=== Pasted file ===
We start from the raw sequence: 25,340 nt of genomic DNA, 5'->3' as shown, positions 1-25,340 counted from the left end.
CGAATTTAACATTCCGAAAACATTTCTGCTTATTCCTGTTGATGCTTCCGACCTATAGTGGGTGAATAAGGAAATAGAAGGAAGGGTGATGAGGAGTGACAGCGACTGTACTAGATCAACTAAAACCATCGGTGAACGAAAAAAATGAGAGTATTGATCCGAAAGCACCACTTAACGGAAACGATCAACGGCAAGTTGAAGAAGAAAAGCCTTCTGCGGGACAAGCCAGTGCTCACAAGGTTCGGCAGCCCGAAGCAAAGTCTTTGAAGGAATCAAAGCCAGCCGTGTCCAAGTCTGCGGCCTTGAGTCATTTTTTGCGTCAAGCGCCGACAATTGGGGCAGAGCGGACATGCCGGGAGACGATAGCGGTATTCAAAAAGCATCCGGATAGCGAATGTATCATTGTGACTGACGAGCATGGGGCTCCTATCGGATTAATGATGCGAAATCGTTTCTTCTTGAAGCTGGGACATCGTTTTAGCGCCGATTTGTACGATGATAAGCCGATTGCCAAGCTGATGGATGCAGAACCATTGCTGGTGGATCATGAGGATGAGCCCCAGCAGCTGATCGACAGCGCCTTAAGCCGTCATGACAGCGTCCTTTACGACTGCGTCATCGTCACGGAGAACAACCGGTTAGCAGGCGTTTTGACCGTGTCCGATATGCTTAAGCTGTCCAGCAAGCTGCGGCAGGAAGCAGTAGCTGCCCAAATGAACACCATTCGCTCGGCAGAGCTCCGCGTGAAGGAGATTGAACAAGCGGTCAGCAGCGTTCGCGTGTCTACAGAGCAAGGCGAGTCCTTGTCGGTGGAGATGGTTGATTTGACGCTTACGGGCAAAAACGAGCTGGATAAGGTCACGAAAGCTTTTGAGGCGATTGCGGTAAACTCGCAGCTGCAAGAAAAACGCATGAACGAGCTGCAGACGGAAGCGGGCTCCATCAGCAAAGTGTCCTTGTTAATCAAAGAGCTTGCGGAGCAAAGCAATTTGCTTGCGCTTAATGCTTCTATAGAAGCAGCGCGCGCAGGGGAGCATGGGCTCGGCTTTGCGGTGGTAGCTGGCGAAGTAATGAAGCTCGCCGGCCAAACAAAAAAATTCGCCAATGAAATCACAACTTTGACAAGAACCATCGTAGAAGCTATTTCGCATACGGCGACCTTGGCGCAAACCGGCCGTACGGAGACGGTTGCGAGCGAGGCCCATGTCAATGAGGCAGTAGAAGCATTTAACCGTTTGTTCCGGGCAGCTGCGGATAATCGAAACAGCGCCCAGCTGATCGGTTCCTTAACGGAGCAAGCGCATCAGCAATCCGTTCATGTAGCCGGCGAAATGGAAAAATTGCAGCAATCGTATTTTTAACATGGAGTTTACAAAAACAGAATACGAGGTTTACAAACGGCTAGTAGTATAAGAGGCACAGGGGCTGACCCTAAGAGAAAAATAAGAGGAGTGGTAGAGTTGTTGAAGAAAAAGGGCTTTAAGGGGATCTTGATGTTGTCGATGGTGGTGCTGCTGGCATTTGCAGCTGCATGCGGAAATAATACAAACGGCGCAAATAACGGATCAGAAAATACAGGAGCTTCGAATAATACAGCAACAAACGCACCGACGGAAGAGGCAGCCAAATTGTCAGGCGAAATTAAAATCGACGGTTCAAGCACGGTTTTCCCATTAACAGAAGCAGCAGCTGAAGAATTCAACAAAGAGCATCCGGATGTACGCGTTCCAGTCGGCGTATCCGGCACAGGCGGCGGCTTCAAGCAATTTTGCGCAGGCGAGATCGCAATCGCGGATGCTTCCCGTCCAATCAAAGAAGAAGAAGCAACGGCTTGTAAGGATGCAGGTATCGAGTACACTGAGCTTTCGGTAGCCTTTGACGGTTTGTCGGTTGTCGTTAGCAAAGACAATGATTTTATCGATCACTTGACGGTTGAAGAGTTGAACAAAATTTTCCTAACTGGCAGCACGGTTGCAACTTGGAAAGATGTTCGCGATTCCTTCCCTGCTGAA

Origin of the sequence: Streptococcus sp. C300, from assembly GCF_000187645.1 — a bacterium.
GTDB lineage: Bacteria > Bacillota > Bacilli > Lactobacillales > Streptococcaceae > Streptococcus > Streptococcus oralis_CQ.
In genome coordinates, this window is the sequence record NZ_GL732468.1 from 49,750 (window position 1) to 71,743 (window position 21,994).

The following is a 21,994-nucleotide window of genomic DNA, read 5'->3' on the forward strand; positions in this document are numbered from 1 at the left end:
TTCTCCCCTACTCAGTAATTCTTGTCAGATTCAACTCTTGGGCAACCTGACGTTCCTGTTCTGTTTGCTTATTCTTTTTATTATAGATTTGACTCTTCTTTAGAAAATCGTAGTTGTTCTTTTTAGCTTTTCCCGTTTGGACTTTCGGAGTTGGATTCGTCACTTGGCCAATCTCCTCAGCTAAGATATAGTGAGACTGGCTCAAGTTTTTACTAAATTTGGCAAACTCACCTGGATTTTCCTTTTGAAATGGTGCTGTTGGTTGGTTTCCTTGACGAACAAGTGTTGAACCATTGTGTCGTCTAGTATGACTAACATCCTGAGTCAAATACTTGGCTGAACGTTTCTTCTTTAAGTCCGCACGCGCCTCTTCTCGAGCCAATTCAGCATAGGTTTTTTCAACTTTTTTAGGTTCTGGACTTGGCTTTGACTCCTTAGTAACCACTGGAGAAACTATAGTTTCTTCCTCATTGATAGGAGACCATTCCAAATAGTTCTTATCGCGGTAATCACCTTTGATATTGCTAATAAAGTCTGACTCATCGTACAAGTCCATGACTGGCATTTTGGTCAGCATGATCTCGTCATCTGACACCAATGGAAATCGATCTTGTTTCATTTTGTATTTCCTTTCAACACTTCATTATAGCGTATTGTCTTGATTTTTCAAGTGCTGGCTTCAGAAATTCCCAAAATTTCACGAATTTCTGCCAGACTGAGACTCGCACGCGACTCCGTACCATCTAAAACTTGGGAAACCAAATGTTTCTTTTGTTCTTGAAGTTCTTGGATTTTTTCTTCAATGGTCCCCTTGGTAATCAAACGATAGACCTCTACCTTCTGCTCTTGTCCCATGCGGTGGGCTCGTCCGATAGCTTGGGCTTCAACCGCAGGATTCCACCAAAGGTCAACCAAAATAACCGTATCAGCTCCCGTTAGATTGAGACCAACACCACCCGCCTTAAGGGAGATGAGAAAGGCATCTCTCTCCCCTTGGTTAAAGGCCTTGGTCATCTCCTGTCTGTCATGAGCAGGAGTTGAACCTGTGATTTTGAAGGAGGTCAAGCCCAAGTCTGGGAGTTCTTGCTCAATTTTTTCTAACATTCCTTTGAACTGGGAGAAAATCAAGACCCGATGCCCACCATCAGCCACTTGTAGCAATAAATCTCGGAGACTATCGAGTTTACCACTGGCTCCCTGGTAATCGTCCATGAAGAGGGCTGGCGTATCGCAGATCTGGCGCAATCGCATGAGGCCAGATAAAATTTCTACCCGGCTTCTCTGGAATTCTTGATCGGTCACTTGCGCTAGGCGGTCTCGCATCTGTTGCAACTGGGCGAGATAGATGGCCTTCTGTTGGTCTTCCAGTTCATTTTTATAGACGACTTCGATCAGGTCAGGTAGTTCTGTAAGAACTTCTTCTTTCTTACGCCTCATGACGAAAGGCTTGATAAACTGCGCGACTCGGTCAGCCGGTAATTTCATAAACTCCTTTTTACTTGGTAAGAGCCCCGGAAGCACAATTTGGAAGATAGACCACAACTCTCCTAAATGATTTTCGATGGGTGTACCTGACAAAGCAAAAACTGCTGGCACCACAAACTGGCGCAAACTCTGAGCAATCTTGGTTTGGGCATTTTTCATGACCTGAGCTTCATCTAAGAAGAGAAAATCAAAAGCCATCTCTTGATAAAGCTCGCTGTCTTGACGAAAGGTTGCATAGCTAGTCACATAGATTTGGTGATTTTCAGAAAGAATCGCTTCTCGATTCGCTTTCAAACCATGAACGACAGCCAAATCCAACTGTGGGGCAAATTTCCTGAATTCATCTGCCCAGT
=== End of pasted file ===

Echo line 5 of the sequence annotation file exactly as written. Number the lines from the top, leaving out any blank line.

In genome coordinates, this window is the sequence record NZ_GL732468.1 from 49,750 (window position 1) to 71,743 (window position 21,994).